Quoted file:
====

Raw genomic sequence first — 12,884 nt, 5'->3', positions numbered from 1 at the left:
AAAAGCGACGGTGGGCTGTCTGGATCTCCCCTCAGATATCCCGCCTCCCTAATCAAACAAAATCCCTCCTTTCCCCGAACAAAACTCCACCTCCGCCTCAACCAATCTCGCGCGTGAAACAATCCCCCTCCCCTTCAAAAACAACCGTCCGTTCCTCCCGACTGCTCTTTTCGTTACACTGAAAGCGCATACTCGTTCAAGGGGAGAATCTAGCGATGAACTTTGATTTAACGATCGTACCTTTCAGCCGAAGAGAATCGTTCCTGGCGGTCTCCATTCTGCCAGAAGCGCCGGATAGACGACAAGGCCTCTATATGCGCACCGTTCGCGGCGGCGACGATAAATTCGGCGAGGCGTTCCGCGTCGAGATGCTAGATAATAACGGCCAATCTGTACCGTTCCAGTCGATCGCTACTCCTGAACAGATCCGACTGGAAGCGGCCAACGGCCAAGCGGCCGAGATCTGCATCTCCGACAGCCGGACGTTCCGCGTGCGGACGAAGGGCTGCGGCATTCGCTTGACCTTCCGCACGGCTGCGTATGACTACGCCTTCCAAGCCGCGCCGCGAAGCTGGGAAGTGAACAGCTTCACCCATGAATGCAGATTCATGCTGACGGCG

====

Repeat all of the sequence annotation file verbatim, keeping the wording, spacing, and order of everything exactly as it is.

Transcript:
Raw genomic sequence first — 12,884 nt, 5'->3', positions numbered from 1 at the left:
AAAAGCGACGGTGGGCTGTCTGGATCTCCCCTCAGATATCCCGCCTCCCTAATCAAACAAAATCCCTCCTTTCCCCGAACAAAACTCCACCTCCGCCTCAACCAATCTCGCGCGTGAAACAATCCCCCTCCCCTTCAAAAACAACCGTCCGTTCCTCCCGACTGCTCTTTTCGTTACACTGAAAGCGCATACTCGTTCAAGGGGAGAATCTAGCGATGAACTTTGATTTAACGATCGTACCTTTCAGCCGAAGAGAATCGTTCCTGGCGGTCTCCATTCTGCCAGAAGCGCCGGATAGACGACAAGGCCTCTATATGCGCACCGTTCGCGGCGGCGACGATAAATTCGGCGAGGCGTTCCGCGTCGAGATGCTAGATAATAACGGCCAATCTGTACCGTTCCAGTCGATCGCTACTCCTGAACAGATCCGACTGGAAGCGGCCAACGGCCAAGCGGCCGAGATCTGCATCTCCGACAGCCGGACGTTCCGCGTGCGGACGAAGGGCTGCGGCATTCGCTTGACCTTCCGCACGGCTGCGTATGACTACGCCTTCCAAGCCGCGCCGCGAAGCTGGGAAGTGAACAGCTTCACCCATGAATGCAGATTCATGCTGACGGCG